Alex Vatanka, Eurasia Editor for Jane’s Information Group, recently estimated that economic sanctions will severely hurt the average Iranian, who will blame the ruling clerics for making life difficult. If sanctions are imposed on Iran, Vatanka said, the level of frustration among the Iranian population will rise to a point at which Ahmadinejad’s position “will become untenable”.

Conclusions

President Ahmadinejad is overstretching himself both diplomatically and economically in the international arena.

On the one hand, Ahmadinejad’s economic and diplomatic boldness is backed up by the strength of Iran’s energy sector and newfound diplomatic importance. His internal revolution, promising to root out corruption and share oil windfalls with the disadvantaged, may have positive effects on Iran’s weak bureaucratic system.

However, his intent to expand the public sector and to crowd-out foreign investment is extremely risky, and unlikely to improve the average Iranian’s standard of living.

Additionally, Ahmadinejad’s strategy of relying on China and on anti-American regimes in South America and North Korea, is likely to prove to be of limited value. China still cannot provide the technological and financial investment needed to transform Iran’s petrochemical industry. Oil wealth by itself cannot guarantee Iran’s 70 million citizens a high standard of living without developing downstream industries. Iran’s other allies certainly cannot compensate for decreased European investment. In short, President Ahmadinejad can get away with autarky for a few years – but such a policy will not be sustainable over time.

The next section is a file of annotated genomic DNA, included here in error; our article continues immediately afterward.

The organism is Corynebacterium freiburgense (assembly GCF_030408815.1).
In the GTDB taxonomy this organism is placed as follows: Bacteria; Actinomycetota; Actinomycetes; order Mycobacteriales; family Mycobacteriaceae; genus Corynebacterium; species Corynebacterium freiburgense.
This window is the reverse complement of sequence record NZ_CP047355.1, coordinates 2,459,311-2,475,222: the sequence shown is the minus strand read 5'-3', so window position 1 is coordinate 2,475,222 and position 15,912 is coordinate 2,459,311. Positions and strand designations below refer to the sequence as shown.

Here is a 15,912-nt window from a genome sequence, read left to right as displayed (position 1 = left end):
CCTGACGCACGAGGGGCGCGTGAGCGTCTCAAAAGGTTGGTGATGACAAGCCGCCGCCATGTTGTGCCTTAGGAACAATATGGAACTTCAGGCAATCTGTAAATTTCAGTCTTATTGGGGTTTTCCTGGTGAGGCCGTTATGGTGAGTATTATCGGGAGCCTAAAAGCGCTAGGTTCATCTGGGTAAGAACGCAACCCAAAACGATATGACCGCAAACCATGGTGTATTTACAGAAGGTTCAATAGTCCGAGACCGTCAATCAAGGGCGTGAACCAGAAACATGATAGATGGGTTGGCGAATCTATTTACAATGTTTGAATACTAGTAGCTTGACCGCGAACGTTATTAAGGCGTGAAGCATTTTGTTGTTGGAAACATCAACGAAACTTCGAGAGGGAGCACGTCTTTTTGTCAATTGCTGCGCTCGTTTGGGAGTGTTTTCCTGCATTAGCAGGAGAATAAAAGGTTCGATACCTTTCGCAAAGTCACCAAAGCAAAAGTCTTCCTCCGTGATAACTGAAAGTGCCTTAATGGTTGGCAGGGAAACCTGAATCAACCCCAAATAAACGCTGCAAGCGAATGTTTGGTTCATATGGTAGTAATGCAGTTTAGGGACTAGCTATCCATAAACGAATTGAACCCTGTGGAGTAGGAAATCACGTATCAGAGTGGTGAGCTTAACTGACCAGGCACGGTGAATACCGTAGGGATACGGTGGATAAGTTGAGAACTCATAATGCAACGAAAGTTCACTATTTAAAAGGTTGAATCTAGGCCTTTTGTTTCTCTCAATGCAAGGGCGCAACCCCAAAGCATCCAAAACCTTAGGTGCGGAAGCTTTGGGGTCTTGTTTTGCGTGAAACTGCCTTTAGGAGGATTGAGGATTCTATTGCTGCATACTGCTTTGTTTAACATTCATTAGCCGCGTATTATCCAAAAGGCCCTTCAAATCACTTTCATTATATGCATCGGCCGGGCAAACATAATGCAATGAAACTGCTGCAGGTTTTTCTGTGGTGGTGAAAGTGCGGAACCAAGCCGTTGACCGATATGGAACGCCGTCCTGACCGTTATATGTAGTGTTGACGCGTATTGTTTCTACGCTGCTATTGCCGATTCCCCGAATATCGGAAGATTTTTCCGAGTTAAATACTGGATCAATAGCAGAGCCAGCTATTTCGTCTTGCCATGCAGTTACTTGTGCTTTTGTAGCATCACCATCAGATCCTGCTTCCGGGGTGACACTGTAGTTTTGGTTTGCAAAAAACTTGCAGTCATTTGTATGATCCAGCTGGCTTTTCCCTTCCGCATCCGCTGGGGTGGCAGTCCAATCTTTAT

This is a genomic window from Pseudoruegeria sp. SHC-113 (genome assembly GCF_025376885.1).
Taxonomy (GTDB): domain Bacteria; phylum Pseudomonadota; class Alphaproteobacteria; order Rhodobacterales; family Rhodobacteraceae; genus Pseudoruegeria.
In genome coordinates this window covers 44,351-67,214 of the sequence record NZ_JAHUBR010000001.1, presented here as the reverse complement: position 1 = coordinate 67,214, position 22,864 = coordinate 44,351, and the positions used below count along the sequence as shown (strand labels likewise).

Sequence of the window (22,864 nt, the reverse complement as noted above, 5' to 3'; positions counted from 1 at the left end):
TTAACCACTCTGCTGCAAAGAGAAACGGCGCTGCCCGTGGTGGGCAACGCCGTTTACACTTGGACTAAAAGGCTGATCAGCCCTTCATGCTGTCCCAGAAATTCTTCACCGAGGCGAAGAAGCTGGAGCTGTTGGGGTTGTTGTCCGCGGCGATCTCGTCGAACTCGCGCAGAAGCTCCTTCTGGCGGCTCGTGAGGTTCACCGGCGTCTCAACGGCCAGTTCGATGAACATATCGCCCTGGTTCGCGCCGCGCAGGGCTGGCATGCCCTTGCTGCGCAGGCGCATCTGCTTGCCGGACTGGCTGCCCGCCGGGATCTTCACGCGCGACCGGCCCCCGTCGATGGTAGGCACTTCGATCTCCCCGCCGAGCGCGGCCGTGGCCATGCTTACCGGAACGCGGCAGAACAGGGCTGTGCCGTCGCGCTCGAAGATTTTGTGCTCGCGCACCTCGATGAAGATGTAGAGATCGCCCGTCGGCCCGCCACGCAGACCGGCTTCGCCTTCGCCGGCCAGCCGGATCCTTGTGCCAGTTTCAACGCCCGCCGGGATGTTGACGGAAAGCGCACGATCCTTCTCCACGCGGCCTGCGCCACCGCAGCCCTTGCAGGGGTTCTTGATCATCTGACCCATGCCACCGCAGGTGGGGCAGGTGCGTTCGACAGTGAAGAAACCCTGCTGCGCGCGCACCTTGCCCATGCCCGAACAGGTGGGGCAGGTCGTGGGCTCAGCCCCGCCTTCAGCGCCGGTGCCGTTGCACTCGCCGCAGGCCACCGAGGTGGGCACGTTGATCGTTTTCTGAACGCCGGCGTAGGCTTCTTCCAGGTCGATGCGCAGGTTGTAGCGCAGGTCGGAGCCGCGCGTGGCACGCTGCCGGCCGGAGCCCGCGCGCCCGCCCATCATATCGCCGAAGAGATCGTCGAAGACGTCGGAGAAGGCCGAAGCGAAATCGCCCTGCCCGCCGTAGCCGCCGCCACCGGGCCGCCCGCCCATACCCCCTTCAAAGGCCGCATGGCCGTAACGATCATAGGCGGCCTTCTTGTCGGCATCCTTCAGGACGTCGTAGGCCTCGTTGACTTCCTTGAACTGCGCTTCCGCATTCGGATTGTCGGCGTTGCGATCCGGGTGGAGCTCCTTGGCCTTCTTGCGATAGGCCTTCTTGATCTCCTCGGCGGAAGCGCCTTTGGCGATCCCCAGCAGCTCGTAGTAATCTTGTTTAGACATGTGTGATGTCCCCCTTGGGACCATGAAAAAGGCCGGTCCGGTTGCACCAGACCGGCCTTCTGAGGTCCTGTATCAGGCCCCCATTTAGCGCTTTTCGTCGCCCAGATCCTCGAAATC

Obtaining nuclear weapons will certainly consolidate Iran’s newfound diplomatic strength. However, the economic cost of going ahead with current nuclear policy in terms of international sanctions could be disastrous. China has no interest in Iran having nuclear weapons. Russia is benefiting diplomatically from the current tension by proving itself to be an international broker once more. But powers such as Russia and China will only support Iran if it is in their commercial interests to do so. If the world gets serious about sanctions, it will not be in China or Russia’s commercial interests to continue backing Iran.

In conclusion, should an effective international regime of sanctions be imposed on Iran, it will have very adverse ramifications for the Iranian economy – from which it will take Teheran years to recover. While Iran has the economic influence to inflict significant damage on the world economy, President Ahmadinejad’s flippant remarks about the West “needing Iran more than Iran needs the West” have little basis in reality and in time, will come to haunt him.

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Dr. Gil Feiler
Dr. Gil Feiler

Dr. Gil Feiler is managing director of Info-Prod Research, Ltd, and a research associate at the Begin-Sadat Center for Strategic Studies. Email: [email protected]